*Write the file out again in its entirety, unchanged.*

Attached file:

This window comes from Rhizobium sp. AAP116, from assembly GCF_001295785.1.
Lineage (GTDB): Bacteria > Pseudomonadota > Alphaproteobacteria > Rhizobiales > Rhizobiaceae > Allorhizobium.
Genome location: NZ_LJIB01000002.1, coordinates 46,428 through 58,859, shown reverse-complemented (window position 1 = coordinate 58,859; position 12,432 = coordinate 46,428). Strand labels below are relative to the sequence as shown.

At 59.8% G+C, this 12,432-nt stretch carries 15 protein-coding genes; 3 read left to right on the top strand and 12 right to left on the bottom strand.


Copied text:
This window comes from Rhizobium sp. AAP116, from assembly GCF_001295785.1.
Lineage (GTDB): Bacteria > Pseudomonadota > Alphaproteobacteria > Rhizobiales > Rhizobiaceae > Allorhizobium.
Genome location: NZ_LJIB01000002.1, coordinates 46,428 through 58,859, shown reverse-complemented (window position 1 = coordinate 58,859; position 12,432 = coordinate 46,428). Strand labels below are relative to the sequence as shown.

At 59.8% G+C, this 12,432-nt stretch carries 15 protein-coding genes; 3 read left to right on the top strand and 12 right to left on the bottom strand.